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Tuesday, January 2, 2018

Classroom Management Series: Restroom Usage Policy

Are you looking for some time-tested, evidence-based ways to enhance your classroom management?  My post on creating a restroom usage policy will guide you through the steps to help you decide if you need a restroom usage policy and how to implement one!

This is the fourth post in my Classroom Management Series.  If you missed it, be sure to check out the previous posts:
Teaching Expectations After the Year has Started

Classroom Management Series: Restroom Usage Policy

First, let me say that this is one of those tough situations because no one wants to restrict bathroom usage. 

Students should be able to use the restroom whenever they need to, right?  Yes, but that doesn’t mean we can’t guide students with some good classroom management!

Step 1: Make Sure It’s Not a Medical Issue

If you notice the same students going to the restroom over and over, ask the school nurse if there’s anything medically relevant that you should know about the student in relation to bathroom usage.  If not, the nurse might want to call home and make sure the medical records aren't missing some important medical information about the student in that area.  

Step 2: Talk to Students Individually 

Have a conversation with the students who go at the same time consistently and make a plan for what they need to be successful.  Sometimes just a chat with the student will clear things up.

Step 3: Don’t Restrict Restroom Use at All, But Still Have Policies in Place. 

For Example:

  • Whenever possible, have students go between periods. 
  • Alternatively, have them ask to use the restroom as soon as they come in the room. 
  • If a student must go after class has started, they can go with a pass as long as it's during their independent work time. 
  • Make sure students leave their cell phone with the teacher when they leave to use the restroom.

What if you've tried all this, but it's still not working?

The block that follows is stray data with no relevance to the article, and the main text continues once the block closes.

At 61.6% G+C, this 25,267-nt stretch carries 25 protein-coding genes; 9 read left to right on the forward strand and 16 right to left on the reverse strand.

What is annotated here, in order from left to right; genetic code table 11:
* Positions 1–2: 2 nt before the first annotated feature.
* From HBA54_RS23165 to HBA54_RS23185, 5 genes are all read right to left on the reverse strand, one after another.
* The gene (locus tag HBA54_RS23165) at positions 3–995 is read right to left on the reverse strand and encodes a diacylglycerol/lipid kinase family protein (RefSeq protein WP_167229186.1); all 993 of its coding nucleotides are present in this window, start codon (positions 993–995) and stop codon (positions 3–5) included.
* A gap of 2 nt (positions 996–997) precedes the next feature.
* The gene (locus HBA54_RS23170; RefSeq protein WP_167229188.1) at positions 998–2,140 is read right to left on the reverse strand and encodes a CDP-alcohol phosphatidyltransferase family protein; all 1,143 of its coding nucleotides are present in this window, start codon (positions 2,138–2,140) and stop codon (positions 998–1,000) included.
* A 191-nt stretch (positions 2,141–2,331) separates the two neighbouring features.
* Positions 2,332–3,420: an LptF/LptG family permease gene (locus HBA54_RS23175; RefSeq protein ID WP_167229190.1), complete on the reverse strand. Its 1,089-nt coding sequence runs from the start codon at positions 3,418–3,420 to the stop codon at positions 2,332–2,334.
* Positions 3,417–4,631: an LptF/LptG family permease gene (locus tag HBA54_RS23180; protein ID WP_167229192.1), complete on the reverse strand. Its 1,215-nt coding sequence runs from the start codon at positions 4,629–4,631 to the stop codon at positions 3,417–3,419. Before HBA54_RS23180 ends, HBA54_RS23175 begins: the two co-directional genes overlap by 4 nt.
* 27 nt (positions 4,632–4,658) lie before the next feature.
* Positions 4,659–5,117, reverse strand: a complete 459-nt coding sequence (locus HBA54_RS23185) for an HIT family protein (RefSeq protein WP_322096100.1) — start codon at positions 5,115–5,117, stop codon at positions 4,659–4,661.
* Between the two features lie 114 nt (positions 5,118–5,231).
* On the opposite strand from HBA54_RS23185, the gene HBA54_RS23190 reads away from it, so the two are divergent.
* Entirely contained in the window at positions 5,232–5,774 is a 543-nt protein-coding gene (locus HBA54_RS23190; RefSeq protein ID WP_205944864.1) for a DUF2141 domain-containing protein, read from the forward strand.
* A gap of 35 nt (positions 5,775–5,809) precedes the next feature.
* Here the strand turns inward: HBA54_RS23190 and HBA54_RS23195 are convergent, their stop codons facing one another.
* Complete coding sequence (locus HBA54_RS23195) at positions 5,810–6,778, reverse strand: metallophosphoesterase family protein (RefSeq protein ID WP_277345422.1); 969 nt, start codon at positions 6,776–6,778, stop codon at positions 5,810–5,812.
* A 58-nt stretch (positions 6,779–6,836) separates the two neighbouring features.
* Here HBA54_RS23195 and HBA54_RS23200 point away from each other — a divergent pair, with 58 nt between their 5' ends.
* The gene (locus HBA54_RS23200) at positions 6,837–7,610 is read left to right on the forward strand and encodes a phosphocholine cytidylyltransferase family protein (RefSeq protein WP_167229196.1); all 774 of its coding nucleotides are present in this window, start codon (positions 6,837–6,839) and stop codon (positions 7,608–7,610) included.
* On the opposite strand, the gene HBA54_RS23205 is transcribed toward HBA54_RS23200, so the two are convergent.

Keep a Log of When/Where/How Long a Student Uses the Restroom

If, however, students are roaming the hallways or abusing their restroom privileges, then you might want to keep a log of when/how long they are gone and when they return.  This is an excellent tool to share with parents and your colleagues so that everyone is on the same page.  

Before reading the next part, I urge you to read this article, written by a pediatric urologist about restricting restroom usage.

Use a Punch Card

Some schools have a school-wide pass that students get every nine weeks.  It’s a punch card with two punches per class.  A nice behavior management technique to go with this is allowing students to “purchase” additional out of class passes with classroom incentive “bucks”.  Everyone wins in this case because students have to make good choices in order to earn their bucks to buy extra bathroom or out of class time.

Some Things to Consider Before Using a Punch Card:  

  • What will you do if the students lose their pass?  
    • Will you enforce the policy that they won’t be able to leave class?  
    • Will you have them “buy” passes as a backup in that case?
  • What if students don't use all their punches?  
    • Can they turn them in for extra credit or classroom privileges?

Do you do anything else regarding your restroom usage policy?  This is one of those subjects I can't ever learn enough about, so please share your thoughts and tips with me!

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